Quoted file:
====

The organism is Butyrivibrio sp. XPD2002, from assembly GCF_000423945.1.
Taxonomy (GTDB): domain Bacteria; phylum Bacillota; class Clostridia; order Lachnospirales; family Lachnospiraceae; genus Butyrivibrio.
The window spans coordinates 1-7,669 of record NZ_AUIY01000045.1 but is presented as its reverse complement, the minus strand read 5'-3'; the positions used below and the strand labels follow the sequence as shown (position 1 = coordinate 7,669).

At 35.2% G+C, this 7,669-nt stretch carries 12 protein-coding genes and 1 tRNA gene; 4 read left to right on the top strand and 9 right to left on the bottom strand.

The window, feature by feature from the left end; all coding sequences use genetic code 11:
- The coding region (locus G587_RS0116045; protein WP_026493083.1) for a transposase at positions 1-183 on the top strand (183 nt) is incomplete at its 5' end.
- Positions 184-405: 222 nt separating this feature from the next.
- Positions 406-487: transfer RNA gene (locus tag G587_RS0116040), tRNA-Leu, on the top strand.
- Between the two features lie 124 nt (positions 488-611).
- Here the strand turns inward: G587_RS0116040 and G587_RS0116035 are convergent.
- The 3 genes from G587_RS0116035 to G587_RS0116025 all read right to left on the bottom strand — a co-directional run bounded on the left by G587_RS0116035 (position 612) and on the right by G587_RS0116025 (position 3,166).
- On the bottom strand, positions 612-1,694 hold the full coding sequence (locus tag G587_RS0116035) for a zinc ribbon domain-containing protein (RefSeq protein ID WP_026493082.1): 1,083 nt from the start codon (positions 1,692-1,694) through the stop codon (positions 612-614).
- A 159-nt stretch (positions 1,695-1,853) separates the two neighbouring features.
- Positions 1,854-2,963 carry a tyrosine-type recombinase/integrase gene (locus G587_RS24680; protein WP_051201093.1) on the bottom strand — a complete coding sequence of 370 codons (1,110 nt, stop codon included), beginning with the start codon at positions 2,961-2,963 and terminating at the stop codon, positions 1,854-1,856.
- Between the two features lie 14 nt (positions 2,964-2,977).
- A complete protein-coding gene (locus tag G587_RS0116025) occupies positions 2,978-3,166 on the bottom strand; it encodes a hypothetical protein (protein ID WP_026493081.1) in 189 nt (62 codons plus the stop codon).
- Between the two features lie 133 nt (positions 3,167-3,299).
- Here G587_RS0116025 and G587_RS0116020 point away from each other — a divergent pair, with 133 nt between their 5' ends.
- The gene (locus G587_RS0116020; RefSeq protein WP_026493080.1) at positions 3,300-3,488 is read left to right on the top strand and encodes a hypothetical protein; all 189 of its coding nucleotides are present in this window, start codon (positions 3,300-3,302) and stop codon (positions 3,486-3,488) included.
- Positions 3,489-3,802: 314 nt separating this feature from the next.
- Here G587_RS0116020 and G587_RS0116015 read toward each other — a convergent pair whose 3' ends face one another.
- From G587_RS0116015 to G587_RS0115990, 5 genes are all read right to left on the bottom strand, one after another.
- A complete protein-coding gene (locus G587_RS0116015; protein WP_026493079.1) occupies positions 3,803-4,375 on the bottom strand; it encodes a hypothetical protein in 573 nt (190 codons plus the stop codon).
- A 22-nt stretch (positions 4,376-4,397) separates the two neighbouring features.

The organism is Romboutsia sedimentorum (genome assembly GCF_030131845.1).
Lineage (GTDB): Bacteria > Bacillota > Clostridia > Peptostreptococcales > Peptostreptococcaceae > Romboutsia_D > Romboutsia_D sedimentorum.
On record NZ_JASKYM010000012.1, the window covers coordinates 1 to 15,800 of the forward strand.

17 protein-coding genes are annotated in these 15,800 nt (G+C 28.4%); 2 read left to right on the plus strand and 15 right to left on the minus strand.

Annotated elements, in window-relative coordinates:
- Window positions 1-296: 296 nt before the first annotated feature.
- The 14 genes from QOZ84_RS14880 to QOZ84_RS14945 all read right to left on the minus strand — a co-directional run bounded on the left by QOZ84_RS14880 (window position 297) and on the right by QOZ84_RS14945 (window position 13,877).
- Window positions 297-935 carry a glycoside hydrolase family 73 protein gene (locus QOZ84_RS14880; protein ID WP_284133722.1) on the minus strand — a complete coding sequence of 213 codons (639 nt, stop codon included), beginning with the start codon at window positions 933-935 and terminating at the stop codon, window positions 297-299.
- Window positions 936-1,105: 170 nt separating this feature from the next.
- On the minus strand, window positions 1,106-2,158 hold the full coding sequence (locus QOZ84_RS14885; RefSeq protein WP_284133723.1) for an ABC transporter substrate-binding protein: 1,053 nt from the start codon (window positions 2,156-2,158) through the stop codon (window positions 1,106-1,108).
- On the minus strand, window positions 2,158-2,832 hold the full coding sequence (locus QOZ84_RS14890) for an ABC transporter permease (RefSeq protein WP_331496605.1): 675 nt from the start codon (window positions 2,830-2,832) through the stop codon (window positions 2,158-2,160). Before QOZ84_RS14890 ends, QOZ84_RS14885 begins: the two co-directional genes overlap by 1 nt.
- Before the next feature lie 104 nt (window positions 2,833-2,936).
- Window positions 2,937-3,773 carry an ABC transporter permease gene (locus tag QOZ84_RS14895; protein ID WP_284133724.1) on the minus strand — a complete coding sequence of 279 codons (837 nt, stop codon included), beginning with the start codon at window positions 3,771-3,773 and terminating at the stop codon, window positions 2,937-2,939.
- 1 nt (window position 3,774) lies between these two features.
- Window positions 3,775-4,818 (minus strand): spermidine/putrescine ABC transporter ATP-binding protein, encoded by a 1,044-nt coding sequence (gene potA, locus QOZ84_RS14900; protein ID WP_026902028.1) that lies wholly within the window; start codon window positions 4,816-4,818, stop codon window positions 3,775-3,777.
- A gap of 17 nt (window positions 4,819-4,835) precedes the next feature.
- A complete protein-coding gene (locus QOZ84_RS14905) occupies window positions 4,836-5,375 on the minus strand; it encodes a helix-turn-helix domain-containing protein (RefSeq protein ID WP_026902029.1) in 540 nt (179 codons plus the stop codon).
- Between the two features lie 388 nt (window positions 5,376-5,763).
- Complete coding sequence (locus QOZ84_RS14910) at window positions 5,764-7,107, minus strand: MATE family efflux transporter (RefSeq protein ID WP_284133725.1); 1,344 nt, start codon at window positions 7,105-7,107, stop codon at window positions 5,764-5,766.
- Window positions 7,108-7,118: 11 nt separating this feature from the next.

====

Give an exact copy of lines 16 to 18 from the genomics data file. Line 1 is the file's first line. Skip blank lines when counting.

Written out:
- A complete protein-coding gene (locus tag G587_RS0116025) occupies positions 2,978-3,166 on the bottom strand; it encodes a hypothetical protein (protein ID WP_026493081.1) in 189 nt (62 codons plus the stop codon).
- Between the two features lie 133 nt (positions 3,167-3,299).
- Here G587_RS0116025 and G587_RS0116020 point away from each other — a divergent pair, with 133 nt between their 5' ends.